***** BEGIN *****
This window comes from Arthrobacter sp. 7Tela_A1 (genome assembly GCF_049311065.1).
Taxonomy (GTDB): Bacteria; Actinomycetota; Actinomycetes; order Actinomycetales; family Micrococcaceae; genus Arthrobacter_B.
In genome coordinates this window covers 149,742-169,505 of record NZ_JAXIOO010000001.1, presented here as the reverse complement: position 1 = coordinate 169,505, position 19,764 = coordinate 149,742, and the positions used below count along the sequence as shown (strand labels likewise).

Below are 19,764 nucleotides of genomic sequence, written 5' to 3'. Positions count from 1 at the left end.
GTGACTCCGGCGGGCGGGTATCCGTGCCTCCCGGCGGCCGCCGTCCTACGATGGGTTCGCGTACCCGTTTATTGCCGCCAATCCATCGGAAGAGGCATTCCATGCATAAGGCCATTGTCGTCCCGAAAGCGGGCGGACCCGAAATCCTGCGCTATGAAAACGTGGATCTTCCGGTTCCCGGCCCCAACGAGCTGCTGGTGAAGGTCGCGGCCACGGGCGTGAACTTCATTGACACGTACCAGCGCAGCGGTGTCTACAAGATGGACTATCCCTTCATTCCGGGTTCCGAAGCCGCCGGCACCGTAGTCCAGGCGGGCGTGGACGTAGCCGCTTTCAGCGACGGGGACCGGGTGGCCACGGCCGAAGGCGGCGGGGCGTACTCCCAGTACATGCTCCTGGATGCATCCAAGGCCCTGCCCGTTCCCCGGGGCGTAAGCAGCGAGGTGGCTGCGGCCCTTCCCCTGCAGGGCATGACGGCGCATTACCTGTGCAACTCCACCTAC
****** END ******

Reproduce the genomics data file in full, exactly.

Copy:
This window comes from Arthrobacter sp. 7Tela_A1 (genome assembly GCF_049311065.1).
Taxonomy (GTDB): Bacteria; Actinomycetota; Actinomycetes; order Actinomycetales; family Micrococcaceae; genus Arthrobacter_B.
In genome coordinates this window covers 149,742-169,505 of record NZ_JAXIOO010000001.1, presented here as the reverse complement: position 1 = coordinate 169,505, position 19,764 = coordinate 149,742, and the positions used below count along the sequence as shown (strand labels likewise).

Below are 19,764 nucleotides of genomic sequence, written 5' to 3'. Positions count from 1 at the left end.
GTGACTCCGGCGGGCGGGTATCCGTGCCTCCCGGCGGCCGCCGTCCTACGATGGGTTCGCGTACCCGTTTATTGCCGCCAATCCATCGGAAGAGGCATTCCATGCATAAGGCCATTGTCGTCCCGAAAGCGGGCGGACCCGAAATCCTGCGCTATGAAAACGTGGATCTTCCGGTTCCCGGCCCCAACGAGCTGCTGGTGAAGGTCGCGGCCACGGGCGTGAACTTCATTGACACGTACCAGCGCAGCGGTGTCTACAAGATGGACTATCCCTTCATTCCGGGTTCCGAAGCCGCCGGCACCGTAGTCCAGGCGGGCGTGGACGTAGCCGCTTTCAGCGACGGGGACCGGGTGGCCACGGCCGAAGGCGGCGGGGCGTACTCCCAGTACATGCTCCTGGATGCATCCAAGGCCCTGCCCGTTCCCCGGGGCGTAAGCAGCGAGGTGGCTGCGGCCCTTCCCCTGCAGGGCATGACGGCGCATTACCTGTGCAACTCCACCTAC